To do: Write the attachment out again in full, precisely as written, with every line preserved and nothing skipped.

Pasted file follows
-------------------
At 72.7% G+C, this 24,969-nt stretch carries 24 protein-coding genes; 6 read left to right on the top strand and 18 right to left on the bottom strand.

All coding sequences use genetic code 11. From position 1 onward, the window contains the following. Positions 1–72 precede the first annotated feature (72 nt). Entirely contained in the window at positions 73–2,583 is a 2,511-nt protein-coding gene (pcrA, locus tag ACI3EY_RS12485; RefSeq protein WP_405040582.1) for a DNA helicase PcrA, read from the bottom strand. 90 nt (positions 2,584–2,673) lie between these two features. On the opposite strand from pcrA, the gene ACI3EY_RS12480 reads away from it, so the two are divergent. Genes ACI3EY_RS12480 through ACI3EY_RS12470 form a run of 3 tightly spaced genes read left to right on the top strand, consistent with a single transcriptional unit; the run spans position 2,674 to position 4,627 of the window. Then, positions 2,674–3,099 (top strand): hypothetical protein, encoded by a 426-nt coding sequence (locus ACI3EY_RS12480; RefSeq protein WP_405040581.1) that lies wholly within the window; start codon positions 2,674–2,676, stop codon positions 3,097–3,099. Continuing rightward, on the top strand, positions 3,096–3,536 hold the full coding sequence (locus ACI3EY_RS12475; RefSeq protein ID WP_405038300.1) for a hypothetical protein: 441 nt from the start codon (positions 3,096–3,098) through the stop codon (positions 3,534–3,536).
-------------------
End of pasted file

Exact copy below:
At 72.7% G+C, this 24,969-nt stretch carries 24 protein-coding genes; 6 read left to right on the top strand and 18 right to left on the bottom strand.

All coding sequences use genetic code 11. From position 1 onward, the window contains the following. Positions 1–72 precede the first annotated feature (72 nt). Entirely contained in the window at positions 73–2,583 is a 2,511-nt protein-coding gene (pcrA, locus tag ACI3EY_RS12485; RefSeq protein WP_405040582.1) for a DNA helicase PcrA, read from the bottom strand. 90 nt (positions 2,584–2,673) lie between these two features. On the opposite strand from pcrA, the gene ACI3EY_RS12480 reads away from it, so the two are divergent. Genes ACI3EY_RS12480 through ACI3EY_RS12470 form a run of 3 tightly spaced genes read left to right on the top strand, consistent with a single transcriptional unit; the run spans position 2,674 to position 4,627 of the window. Then, positions 2,674–3,099 (top strand): hypothetical protein, encoded by a 426-nt coding sequence (locus ACI3EY_RS12480; RefSeq protein WP_405040581.1) that lies wholly within the window; start codon positions 2,674–2,676, stop codon positions 3,097–3,099. Continuing rightward, on the top strand, positions 3,096–3,536 hold the full coding sequence (locus ACI3EY_RS12475; RefSeq protein ID WP_405038300.1) for a hypothetical protein: 441 nt from the start codon (positions 3,096–3,098) through the stop codon (positions 3,534–3,536).